There’s a long list of reasons people end up behind bars. While the exact number of reasons can’t be quantified, we do know the majority of individuals who’ve been incarcerated are from poor neighborhoods. When you come from underserved neighborhoods and aren’t taught financial fundamentals, you invariably get into bad habits, make serious mistakes, and often exacerbate the stress of everyday life. What you don’t know can hurt you. Teach someone financial literacy and they can change their life. That’s the gist of a program at the North Las Vegas Community Correctional Facility.
The Credit Union Connection
Jurea Williams, Community Services Specialist at the North Las Vegas Community Correctional Facility says, on average, offenders spend 28 days in the facility. “These are people who’ve committed misdemeanors, everything from jaywalking to petty larceny to domestic battery.” Experts may argue over causation or correlation but in most cases, offenders do lack fiscal understanding, and financial skills.
“No one ever really taught them how money works, how to manage it properly,” Williams says. That’s why she reached out to Emily Stevens, the Director of Community Engagement for SCE Credit Union. “Emily has been a tremendous help. More offenders sign up for her financial literacy classes than any other subject. “Williams adds, “Financial literacy is key to breaking the bonds of generational poverty.”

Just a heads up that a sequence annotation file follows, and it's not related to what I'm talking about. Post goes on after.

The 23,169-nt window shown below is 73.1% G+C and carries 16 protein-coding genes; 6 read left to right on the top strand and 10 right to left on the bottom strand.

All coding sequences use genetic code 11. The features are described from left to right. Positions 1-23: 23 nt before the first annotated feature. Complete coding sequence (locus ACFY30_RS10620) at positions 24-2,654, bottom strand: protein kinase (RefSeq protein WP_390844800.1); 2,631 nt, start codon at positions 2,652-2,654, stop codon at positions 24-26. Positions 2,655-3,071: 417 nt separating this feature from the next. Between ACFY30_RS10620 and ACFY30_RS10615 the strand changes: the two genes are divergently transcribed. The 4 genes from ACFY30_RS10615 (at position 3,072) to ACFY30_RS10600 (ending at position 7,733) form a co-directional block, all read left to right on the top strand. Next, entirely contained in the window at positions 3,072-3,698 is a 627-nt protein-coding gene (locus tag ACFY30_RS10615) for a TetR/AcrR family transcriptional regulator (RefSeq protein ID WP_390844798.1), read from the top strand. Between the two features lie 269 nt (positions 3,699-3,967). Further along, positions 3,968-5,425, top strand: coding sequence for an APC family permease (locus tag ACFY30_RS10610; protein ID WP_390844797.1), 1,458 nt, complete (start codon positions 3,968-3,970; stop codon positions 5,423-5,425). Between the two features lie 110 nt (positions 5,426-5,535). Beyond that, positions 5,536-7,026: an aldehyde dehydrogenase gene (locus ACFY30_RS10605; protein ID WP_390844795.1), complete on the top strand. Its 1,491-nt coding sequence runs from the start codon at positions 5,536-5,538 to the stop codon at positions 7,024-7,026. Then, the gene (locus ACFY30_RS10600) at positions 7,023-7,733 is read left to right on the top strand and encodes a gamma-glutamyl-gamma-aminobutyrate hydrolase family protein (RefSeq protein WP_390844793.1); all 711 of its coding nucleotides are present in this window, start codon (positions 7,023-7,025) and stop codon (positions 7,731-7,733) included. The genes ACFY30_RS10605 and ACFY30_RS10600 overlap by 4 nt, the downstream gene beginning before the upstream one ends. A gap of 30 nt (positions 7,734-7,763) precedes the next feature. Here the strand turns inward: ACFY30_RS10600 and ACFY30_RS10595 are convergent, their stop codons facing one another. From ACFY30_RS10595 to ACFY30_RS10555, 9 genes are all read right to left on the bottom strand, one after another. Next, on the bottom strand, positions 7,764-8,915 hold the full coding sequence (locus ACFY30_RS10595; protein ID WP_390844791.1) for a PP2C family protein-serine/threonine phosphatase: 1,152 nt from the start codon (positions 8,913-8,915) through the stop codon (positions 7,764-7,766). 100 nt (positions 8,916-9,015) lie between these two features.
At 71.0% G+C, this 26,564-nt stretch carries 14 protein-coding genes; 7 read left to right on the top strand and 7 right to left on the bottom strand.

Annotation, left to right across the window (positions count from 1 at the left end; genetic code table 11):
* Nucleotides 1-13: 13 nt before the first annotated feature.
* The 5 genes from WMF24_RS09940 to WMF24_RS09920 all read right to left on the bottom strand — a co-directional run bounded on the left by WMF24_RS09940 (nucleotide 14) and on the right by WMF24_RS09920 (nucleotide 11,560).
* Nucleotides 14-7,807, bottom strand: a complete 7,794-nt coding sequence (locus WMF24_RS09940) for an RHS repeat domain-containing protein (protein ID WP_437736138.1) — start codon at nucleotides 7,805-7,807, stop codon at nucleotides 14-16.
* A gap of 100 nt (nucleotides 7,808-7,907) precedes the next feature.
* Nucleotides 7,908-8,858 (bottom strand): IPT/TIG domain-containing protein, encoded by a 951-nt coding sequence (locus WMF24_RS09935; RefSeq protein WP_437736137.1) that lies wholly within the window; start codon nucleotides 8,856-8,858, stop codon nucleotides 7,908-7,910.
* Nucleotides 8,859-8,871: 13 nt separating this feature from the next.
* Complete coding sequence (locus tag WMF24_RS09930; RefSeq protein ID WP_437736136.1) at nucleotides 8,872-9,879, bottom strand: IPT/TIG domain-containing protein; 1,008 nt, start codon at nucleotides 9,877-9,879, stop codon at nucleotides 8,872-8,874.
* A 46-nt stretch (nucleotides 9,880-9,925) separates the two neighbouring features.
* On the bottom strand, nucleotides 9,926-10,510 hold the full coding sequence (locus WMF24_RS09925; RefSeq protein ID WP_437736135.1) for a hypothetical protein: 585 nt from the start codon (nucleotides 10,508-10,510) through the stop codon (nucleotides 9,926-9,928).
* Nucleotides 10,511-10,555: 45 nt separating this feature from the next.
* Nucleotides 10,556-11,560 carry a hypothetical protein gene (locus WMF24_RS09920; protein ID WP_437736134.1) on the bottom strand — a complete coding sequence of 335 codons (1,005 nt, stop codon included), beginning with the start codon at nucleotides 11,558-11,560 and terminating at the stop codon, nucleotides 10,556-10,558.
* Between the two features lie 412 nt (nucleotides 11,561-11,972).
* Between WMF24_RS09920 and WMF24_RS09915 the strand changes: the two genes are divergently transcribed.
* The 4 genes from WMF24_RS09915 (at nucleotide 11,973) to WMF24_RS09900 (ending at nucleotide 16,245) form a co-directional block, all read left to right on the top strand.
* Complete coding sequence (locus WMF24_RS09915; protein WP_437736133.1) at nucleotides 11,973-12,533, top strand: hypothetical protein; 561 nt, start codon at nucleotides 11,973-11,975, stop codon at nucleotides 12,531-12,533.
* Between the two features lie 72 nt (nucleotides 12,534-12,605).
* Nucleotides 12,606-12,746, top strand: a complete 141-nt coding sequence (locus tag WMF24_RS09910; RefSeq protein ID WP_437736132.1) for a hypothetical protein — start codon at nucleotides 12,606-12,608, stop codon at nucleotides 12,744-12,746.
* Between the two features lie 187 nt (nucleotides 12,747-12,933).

The classes cover saving, budgeting and how to responsibly use credit. They cover financial planning and warn attendees about the exorbitant interest rates of payday loans. SCE Credit Union is the “go-to” institution, not just for teaching purposes but practical reasons. The Credit Union offers offenders multiple products, like checking and saving accounts.
The Case of Curtis Carroll
It’s sometimes difficult to understand how much impact a course on financial literacy can actually have. Jurea Williams points to Curtis Carroll an inmate at the infamous San Quentin prison in Northern California. Carroll is serving 54 years to life for murder. He was illiterate when he went to prison but learned to read and write at the age of 20. He became interested in the stock market, learned about Wall Street and began investing. “They give you a couple hundred dollars when you are released from prison,” Williams explains. “Curtis will have tens of thousands by the time he gets out.” But Carrol also feels he can help his fellow inmates by teaching them some basic money management so they can make better decisions upon release. Carroll teaches a financial literacy class with Zak Williams, a graduate of Columbia Business School and the son of the late actor and comedian Robin Williams. “Financial literacy,” says Jurea Williams, “is no joke.” Many studies have shown financial literacy programs for the short-term offender have long term benefits. SCE Credit Union is proud to partner with the Correctional Center to offer both money management lessons and the tools to apply them.